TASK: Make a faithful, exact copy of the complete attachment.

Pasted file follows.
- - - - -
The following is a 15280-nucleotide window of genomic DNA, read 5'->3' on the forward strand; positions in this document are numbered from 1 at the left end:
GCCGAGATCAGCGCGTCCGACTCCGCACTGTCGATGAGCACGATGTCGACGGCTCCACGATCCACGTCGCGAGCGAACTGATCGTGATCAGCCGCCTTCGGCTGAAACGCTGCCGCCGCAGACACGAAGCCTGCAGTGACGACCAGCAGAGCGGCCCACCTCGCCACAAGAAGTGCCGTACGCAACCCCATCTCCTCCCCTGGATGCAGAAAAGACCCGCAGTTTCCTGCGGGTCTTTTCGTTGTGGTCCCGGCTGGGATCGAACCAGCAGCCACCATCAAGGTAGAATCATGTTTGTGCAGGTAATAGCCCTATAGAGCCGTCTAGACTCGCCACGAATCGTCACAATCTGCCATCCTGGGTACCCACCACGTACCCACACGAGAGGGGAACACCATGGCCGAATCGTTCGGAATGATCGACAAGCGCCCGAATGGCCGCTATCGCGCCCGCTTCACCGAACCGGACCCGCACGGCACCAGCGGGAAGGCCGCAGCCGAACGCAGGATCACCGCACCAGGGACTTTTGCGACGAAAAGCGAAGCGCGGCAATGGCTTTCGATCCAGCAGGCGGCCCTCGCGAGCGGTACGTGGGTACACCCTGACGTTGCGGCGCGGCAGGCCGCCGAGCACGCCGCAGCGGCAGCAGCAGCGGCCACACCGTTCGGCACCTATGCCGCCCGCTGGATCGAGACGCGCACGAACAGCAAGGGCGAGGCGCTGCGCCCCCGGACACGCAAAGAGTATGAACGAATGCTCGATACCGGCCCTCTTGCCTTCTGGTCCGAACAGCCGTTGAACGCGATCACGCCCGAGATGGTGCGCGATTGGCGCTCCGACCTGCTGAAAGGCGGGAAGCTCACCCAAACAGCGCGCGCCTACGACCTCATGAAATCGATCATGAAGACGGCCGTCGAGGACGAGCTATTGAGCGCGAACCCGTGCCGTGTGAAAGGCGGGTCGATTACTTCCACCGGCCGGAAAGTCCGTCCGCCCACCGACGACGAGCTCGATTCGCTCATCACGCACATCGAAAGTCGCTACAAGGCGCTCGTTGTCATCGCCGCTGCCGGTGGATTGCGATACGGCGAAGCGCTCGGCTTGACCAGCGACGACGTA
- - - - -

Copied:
The following is a 15280-nucleotide window of genomic DNA, read 5'->3' on the forward strand; positions in this document are numbered from 1 at the left end:
GCCGAGATCAGCGCGTCCGACTCCGCACTGTCGATGAGCACGATGTCGACGGCTCCACGATCCACGTCGCGAGCGAACTGATCGTGATCAGCCGCCTTCGGCTGAAACGCTGCCGCCGCAGACACGAAGCCTGCAGTGACGACCAGCAGAGCGGCCCACCTCGCCACAAGAAGTGCCGTACGCAACCCCATCTCCTCCCCTGGATGCAGAAAAGACCCGCAGTTTCCTGCGGGTCTTTTCGTTGTGGTCCCGGCTGGGATCGAACCAGCAGCCACCATCAAGGTAGAATCATGTTTGTGCAGGTAATAGCCCTATAGAGCCGTCTAGACTCGCCACGAATCGTCACAATCTGCCATCCTGGGTACCCACCACGTACCCACACGAGAGGGGAACACCATGGCCGAATCGTTCGGAATGATCGACAAGCGCCCGAATGGCCGCTATCGCGCCCGCTTCACCGAACCGGACCCGCACGGCACCAGCGGGAAGGCCGCAGCCGAACGCAGGATCACCGCACCAGGGACTTTTGCGACGAAAAGCGAAGCGCGGCAATGGCTTTCGATCCAGCAGGCGGCCCTCGCGAGCGGTACGTGGGTACACCCTGACGTTGCGGCGCGGCAGGCCGCCGAGCACGCCGCAGCGGCAGCAGCAGCGGCCACACCGTTCGGCACCTATGCCGCCCGCTGGATCGAGACGCGCACGAACAGCAAGGGCGAGGCGCTGCGCCCCCGGACACGCAAAGAGTATGAACGAATGCTCGATACCGGCCCTCTTGCCTTCTGGTCCGAACAGCCGTTGAACGCGATCACGCCCGAGATGGTGCGCGATTGGCGCTCCGACCTGCTGAAAGGCGGGAAGCTCACCCAAACAGCGCGCGCCTACGACCTCATGAAATCGATCATGAAGACGGCCGTCGAGGACGAGCTATTGAGCGCGAACCCGTGCCGTGTGAAAGGCGGGTCGATTACTTCCACCGGCCGGAAAGTCCGTCCGCCCACCGACGACGAGCTCGATTCGCTCATCACGCACATCGAAAGTCGCTACAAGGCGCTCGTTGTCATCGCCGCTGCCGGTGGATTGCGATACGGCGAAGCGCTCGGCTTGACCAGCGACGACGTA